It's not like doing swimming lessons early is going to mean you dont have to watch them in water. I agree with the other poster who said, just go to the pool and have fun. Start lessons when they're ready. The main reason for baby lessons are basically so they arent scared or water...your child doesnt seem scared at all.

  13. The Following User Says Thank You to Rachel3072 For This Useful Post:

    Kalina (15-10-2019)


 

Similar Threads

  1. Swimming lessons?
    By Kristy&Alex in forum General Parenting Tips, Advice & Chat
    Replies: 6
    Last Post: 09-10-2005, 14:20
  2. Swimming lessons - Northside
    By Kas in forum Brisbane
    Replies: 3
    Last Post: 08-10-2005, 13:43
  3. Swimming lessons
    By poshBecks in forum Brisbane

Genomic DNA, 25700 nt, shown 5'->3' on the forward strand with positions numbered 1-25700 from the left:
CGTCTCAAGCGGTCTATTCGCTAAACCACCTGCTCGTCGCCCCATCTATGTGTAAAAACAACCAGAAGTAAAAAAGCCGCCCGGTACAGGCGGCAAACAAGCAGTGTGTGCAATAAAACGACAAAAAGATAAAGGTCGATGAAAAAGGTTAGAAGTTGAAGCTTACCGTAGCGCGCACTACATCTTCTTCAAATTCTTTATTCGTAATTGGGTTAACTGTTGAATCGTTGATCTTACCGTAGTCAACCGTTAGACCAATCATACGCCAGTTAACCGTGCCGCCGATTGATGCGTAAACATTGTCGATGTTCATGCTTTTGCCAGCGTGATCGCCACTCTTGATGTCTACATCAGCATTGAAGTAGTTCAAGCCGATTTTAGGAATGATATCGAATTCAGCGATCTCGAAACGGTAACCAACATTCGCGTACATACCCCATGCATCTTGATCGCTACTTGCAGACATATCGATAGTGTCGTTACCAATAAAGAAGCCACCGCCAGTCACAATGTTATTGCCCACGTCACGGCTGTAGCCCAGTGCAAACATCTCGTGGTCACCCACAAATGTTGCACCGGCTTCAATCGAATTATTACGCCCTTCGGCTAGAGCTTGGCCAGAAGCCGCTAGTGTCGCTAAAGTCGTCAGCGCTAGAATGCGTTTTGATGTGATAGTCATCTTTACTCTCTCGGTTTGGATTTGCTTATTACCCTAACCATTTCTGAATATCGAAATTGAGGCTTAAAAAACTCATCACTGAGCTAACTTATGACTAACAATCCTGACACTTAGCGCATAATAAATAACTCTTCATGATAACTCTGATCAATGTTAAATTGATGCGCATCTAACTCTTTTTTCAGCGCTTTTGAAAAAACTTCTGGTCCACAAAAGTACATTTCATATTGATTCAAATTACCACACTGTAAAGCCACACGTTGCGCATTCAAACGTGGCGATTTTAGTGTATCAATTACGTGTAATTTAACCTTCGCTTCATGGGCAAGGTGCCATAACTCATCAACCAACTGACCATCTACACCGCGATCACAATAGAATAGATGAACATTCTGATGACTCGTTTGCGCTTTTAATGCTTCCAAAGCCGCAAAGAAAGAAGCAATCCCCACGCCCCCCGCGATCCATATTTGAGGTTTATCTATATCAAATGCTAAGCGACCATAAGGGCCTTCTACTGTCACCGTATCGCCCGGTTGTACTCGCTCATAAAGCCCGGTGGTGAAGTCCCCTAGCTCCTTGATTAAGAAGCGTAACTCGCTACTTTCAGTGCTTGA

Replies: 2
    Last Post: 11-09-2005, 07:34
  4. Swimming lessons
    By nickosmoo in forum Queensland
    Replies: 4
    Last Post: 01-02-2005, 12:59
  5. Swimming Lessons - what age to start?
    By Lachlan's Mum in forum Product Recommendations & Questions
    Replies: 10
    Last Post: 15-10-2004, 13:08

Posting Permissions

  • You may not post new threads
  • You may not post replies
  • You may not post attachments
  • You may not edit your posts

ADVERTISEMENT

ADVERTISEMENT

FEATURED SUPPORTER
Innovations Physio & PilatesWomen’s Health Physios who are able to assess and treat a wide range of Pregnancy and Post Natal Issues. We offer ...
FORUMS - chatting now ...